But the page doesn’t actually tell you how to do that.

If you want that information, you’ll have to ask their automated agent, which is the robot head on the right. Here’s what the robot will tell you…

deoptimizing-opt-out-verizon-friction-example2

That’s right, you have to call. And this isn’t a direct line — you’ll have to wait as you’re transferred. Make sure it’s during business hours.

No wonder visitors gave this page one star.

2. Ending your free trial: Downgrading Hootsuite

I love Hootsuite. I use it all the time. I once tried their pro features, but after a few days, I decided it wasn’t for me. So I decided to switch back to the free version. This began a very long process.

You start by going to “billing” which doesn’t quite describe what I want to do, but close enough. Next, you’ll need to look very closely to find the “change plan type” link.

It’s the smallest text on the page. Gray on white text. See it?

deoptimizing-opt-out-hootsuite-friction-example
It’s the tiny, tiny text under the “Current plan” header on the right.

Now you have three options. The least profitable option for Hootsuite is on the right. It’s the least prominent, grayed out box. And the call to action doesn’t sound very appealing: “Downgrade.”

deoptimizing-opt-out-hootsuite-friction-example2

Click, and now you’ve made them sad. There’s a little owl crying somewhere at Hootsuite Headquarters.

But wait! There’s a special offer. And it’s free! But if you really want to break that owl’s heart, there’s another downgrade link at the bottom.

deoptimizing-opt-out-hootsuite-friction-example3

Now it gets real. There’s a red x next to the specific feature that we’ll lose if we downgrade. The specificity triggers loss aversion. And it’s not just the feature, I’m going to lose points!

To proceed, we have to really commit and click “Remove Everything” which sounds like a more extreme action that I’d intended.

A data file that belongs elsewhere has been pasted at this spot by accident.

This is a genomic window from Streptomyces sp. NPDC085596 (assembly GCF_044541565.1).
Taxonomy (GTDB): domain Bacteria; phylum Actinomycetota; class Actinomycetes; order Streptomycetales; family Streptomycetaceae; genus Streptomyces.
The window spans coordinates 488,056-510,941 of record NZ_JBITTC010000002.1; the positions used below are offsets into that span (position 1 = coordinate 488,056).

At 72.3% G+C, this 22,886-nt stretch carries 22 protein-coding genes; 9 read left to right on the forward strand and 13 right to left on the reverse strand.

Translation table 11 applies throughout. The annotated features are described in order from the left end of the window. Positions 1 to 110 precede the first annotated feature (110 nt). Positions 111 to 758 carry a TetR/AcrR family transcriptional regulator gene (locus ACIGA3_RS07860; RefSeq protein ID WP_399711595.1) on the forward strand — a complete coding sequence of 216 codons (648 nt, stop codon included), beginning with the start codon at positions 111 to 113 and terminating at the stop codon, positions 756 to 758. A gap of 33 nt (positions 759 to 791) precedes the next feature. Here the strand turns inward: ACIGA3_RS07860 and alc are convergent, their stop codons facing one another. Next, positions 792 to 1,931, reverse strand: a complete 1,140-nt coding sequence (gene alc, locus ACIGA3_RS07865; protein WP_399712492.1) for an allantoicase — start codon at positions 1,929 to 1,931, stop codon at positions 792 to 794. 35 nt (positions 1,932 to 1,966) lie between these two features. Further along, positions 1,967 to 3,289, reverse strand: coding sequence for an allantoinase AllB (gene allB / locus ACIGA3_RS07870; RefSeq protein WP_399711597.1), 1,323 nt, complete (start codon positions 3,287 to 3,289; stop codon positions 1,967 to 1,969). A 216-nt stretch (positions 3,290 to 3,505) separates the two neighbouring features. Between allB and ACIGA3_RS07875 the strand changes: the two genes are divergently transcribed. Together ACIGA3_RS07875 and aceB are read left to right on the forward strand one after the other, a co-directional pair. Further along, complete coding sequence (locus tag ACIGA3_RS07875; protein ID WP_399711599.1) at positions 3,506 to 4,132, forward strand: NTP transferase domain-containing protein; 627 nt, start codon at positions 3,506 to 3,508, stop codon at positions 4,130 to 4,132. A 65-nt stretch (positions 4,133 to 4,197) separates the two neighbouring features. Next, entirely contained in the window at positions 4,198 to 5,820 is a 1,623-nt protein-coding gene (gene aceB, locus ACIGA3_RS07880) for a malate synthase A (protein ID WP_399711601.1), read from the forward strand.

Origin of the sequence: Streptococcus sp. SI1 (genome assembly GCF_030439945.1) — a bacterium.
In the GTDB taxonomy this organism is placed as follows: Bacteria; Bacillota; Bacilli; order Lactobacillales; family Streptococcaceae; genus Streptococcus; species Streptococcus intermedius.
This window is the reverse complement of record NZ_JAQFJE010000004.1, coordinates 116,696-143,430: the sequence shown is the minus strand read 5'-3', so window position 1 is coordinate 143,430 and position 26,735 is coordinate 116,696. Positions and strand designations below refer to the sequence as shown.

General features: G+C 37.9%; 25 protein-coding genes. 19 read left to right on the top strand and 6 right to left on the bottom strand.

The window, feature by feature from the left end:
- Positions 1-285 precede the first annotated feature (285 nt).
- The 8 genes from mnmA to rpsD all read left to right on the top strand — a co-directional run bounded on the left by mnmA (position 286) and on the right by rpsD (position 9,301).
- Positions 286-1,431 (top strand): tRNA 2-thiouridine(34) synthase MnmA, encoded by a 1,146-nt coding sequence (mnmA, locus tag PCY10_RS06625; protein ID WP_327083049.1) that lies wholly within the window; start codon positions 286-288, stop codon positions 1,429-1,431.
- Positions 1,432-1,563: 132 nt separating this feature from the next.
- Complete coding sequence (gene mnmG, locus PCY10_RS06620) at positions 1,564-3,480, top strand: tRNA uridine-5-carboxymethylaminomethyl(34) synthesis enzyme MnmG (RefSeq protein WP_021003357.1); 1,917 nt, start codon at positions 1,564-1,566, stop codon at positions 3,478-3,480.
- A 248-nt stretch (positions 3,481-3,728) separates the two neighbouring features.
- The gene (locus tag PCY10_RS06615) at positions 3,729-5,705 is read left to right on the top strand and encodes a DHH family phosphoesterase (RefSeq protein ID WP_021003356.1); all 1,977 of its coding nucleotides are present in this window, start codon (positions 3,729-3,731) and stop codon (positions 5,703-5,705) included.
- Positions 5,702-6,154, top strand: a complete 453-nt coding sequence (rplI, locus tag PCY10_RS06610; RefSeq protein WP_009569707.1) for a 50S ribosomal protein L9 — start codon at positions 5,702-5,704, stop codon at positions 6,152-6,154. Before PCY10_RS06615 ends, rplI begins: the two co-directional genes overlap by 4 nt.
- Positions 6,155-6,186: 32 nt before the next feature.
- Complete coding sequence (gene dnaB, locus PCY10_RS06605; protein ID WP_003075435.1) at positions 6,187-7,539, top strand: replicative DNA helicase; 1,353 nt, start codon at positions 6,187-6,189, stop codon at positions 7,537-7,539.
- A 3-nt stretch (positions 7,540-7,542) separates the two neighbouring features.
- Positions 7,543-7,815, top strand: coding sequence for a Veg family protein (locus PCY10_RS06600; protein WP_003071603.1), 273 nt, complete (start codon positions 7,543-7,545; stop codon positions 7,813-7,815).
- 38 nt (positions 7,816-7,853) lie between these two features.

deoptimizing-opt-out-hootsuite-friction-example4

One more message box with a reminder of what I’m losing. This must be to make sure I hadn’t clicked those last four tiny links by accident.

deoptimizing-opt-out-hootsuite-friction-example5

And finally, success! But it’s not over yet. There’s a continue button…

deoptimizing-opt-out-hootsuite-friction-example6

…which brings me to a survey. It’s smart to remove every dead end from your website, right?

Why not take the opportunity to gather a little information? One question asks about the reason for downgrading. Clever.

deoptimizing-opt-out-hootsuite-friction-example7

It was a long road of seven clicks, not including the survey. But we made it.

3. A very long dead end: Cancelling cable

I couldn’t find any information about cancelling cable on my local cable company’s website, so I looked in the knowledge center.

Looks like “cancel service” is #1 on the list of top searches.

deoptimizing-opt-out-RCN-friction-example

If it’s the top search, they must have a page on this topic, right? Let’s try searching for the most popular keyphrase on this website:

deoptimizing-opt-out-RCN-friction-example2

Nope! There is no page about cancelling. But the top search result might be helpful. It’s about “making a change.” Let’s try that.

deoptimizing-opt-out-RCN-friction-example3
This “making a change” page, by the way, was at the top of the list of “hot topics” on the previous page.

This page doesn’t actually mention cancelling, although that appears to be the main reason people are coming to this “knowledge center.”

It’s a dead end with a phone number at the top.

You know what happens next. It’s a 30 minute phone call to an operator who first offers you a lower rate. Eventually, you learn that you can cancel, but you have to bring your cable box back to their office first. They are open from 10am to 3pm Monday through Thursday.

The final step? Get in the car and drive several miles to the cable company to return the cable box. How’s that for user friction?

deoptimizing-opt-out-RCN-friction-example4

4. Instant regret: Opting out of a political newsletter

I’m on a lot of lists. Some of them are fundraising lists for political causes. These people send a lot of email, and although I might support the cause, enough is enough. Time to unsub.